Tell the story, let us decide.  Trust me, we are smart enough, or at least 99% of us are.

Friday, November 4, 2011

To Everything There Is A Season


The more things change, the more they stay the same.  Until the mid 1900's, you had many Protestants believing the Pope was the Anti-Christ.  Today, Evangelicals are up in arms that the Pope has called for the appointment of the Anti-Christ.

And no, this isn't about the fact that the Vatican hosted a conference on sub-nuclear physics and the "god particle."  I'm sure that in weeks to come, they will be raked over the coals for entertaining the possibility that Quantum Physics might explain the origins of the universe.

No, right now the problem is something else the Church is doing.

It seems that the Catholic Church, concerned about the rolling economic crisis currently tearing countries and governments apart, is calling for a global public commission to overhaul the world's economy, and put reforms in place to keep this from happening again.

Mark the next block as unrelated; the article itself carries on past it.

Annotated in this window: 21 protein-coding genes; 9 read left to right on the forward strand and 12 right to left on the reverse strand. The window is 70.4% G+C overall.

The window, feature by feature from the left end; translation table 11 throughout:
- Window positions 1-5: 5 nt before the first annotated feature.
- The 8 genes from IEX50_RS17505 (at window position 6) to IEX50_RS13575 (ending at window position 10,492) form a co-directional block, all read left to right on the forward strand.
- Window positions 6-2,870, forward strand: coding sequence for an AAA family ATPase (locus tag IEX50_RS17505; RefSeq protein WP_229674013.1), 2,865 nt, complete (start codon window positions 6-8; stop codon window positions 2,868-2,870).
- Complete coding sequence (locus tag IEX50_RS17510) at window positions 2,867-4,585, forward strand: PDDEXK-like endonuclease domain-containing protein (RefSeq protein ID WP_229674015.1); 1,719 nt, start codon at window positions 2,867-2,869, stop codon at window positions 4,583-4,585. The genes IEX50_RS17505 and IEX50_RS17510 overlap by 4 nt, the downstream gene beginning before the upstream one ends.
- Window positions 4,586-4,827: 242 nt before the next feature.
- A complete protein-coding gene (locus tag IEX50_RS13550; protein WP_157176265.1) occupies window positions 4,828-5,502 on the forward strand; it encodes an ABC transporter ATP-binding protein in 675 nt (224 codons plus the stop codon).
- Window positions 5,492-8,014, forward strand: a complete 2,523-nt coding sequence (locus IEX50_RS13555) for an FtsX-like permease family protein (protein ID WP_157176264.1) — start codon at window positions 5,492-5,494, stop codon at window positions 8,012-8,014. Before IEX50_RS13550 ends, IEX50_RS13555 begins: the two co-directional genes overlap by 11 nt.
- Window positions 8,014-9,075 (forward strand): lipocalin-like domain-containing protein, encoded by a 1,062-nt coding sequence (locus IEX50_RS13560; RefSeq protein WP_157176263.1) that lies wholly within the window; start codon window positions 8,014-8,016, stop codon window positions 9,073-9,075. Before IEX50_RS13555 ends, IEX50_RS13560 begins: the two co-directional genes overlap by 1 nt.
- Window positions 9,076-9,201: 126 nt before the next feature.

Jake Jones, of the examiner.com put it this way in his article:  (I am quoting it at length because of the head-smacking nature of it)

Now at this point, if you are an Evangelical Christian, you are probably scratching your head and saying to yourself, “have they lost their mind”?

The Book of Revelation, specifically chapter 13 tells us all we need to know about the consequences of this kind of a “Global” structure that would define our everyday lives, what we do, and who we answer to.

Revelation Chapter 13:17-18 says (KJV):
17 And that no man might buy or sell, save he that had the mark, or the name of the beast, or the number of his name.